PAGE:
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Header-Somalia, the worst side of the climate crisis

Somalia, the worst side of the climate crisis

At the eastern tip of the Horn of Africa, Somalia is struggling with an unprecedented humanitarian crisis. Recurrent droughts and endemic violence plague the country and show the complexity of the challenge the international community must face.

Last November, while at COP27, the powers discussed the damage caused by climate change and how to reach a fair agreement to help the countries suffering the most. More than seven million people were at risk of extreme famine in Somalia. After five failed rainy seasons, the country, one of the lowest carbon emitters, was on the brink of a humanitarian abyss, with half a million children suffering from months of malnutrition.

The situation has not improved in the last two months. Intermón Oxfam claims that one person dies of hunger every 36 seconds in the Horn of Africa, the geographical area of which Somalia occupies the far east. Most nomadic herders have lost almost all their livestock in the country’s arid north. Camels, sheep, and goats, of varieties that over the millennia have become highly drought-resistant, have this time been unable to cope with the prolonged lack of water and the drastic decrease in the pastures.

UNHCR estimated in December that by 2022 the number of displaced Somalis would be around 857,000. Chances are that it will now be even more. In a country where more than two million people drink from surface water (ponds and rivers), groups of families walk for days to reach the refugee camps in search of help. In cities, such as Baidoa, in the wetter and greener south, up to 500 camps are set up where NGOs shelter them as best they can.

Much of the international aid does not reach its destination. Terrorist groups of Al Shabab, a jihadist movement affiliated with Al Qaeda, steal food, water, and medicines while a weak government with too many open fronts remains powerless. Corruption is also an aggravating factor: according to Transparency International, in 2009, Somalia was the most corrupt country in the world. According to UN international observers, the situation has improved, but this social scourge continues to cause illness and death to those most in need. To make a disastrous year even worse, the invasion of Ukraine has also pushed up world food and fuel prices, making transport more expensive and affecting aid deliveries.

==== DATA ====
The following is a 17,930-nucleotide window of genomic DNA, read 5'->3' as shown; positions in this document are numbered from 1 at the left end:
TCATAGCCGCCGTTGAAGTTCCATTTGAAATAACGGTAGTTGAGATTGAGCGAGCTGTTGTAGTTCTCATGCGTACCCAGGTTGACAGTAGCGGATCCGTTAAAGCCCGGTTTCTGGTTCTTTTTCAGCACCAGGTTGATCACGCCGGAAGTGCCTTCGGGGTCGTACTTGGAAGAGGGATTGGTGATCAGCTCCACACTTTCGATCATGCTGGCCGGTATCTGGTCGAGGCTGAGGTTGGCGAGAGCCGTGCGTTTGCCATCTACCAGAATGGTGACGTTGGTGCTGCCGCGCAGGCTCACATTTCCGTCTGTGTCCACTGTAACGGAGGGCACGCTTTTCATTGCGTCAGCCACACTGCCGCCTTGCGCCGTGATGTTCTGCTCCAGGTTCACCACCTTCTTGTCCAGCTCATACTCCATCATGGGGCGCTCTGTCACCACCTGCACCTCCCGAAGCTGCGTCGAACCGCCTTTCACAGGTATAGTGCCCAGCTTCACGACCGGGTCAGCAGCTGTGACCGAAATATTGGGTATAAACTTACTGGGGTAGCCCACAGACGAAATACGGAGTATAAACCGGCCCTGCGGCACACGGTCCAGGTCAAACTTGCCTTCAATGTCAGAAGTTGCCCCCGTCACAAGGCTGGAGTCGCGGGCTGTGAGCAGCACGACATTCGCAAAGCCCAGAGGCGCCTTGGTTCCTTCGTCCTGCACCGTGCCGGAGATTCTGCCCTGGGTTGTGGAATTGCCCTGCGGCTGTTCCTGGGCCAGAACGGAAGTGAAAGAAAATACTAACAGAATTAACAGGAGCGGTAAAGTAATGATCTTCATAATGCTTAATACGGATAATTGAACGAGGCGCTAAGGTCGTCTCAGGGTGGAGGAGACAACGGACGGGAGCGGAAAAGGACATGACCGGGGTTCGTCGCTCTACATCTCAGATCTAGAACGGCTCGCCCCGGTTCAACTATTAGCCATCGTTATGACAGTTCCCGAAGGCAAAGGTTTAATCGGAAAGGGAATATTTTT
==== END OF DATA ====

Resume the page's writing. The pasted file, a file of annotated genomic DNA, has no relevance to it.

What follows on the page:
A recurrent tragedy in a millenary semidesert

Humanitarian crises are recurrent in Somalia, as are unfulfilled promises. In 2011, after 250,000 people died of malnutrition, the international reaction was powerful, and world leaders promised in the media that nothing like this would ever happen again. But it happened again in 2017 when another drought left behind over 260,000 dead, more than half of them children.

The Intergovernmental Panel on Climate Change (IPCC) warned as early as 2008, when it published its report Climate Change and Water, that declining rainfall would increase water stress in the Horn of Africa. In this area, wet winds from the Atlantic have a hard time bringing rain (see map). In Somalia, Djibouti, Eritrea, and Ethiopia, aridity is millennia old, but the short- and medium-term outlook is even drier: a total desert is looming.

Since ancient times, the semi-desert north has forced its inhabitants to develop nomadic subsistence livestock farming, in contrast to the more humid south. There, agriculture prevails, accounting for about 65% of GDP and employing most of the working population. But significant variations in seasonal rainfall also threaten sorghum, sugarcane, corn, and banana crops, causing uneven harvests that add to economic uncertainty.


Other crises under drought

It is not only the climate crisis that is the cause of the famine. Since its birth as a nation in 1960, ethnic clashes, various episodes of civil war, and armed conflicts with neighboring countries have become endemic in Somalia. This represents the dire consequences of the combination of drought and war.

The drying land often reveals profound humanitarian dramas to the world. As in Somalia and the rest of the countries in the Horn of Africa, violence, corruption, and social imbalance lie hidden in the oblivion of international public opinion. After the desertification of the Sahel, the floods in South Sudan, the landslides in Sierra Leone, the salinization of the deltas in Bangladesh and Vietnam, and many other natural disasters, a substratum of poverty and neglect appears that impacts the world and forces us to reflect on how to move towards the SDGs effectively.

The agreement on “loss and damage,” which the Parties meeting in Sharm El Sheikh agreed to finalize in the short term, must take these circumstances into account and open the eyes of the world to the complexity of the problems suffered by the countries that have contributed least to global warming and which suffer most from its consequences. Money is not enough; what is needed is international political solidarity that does not hide the social drama in which the poorest economies are struggling.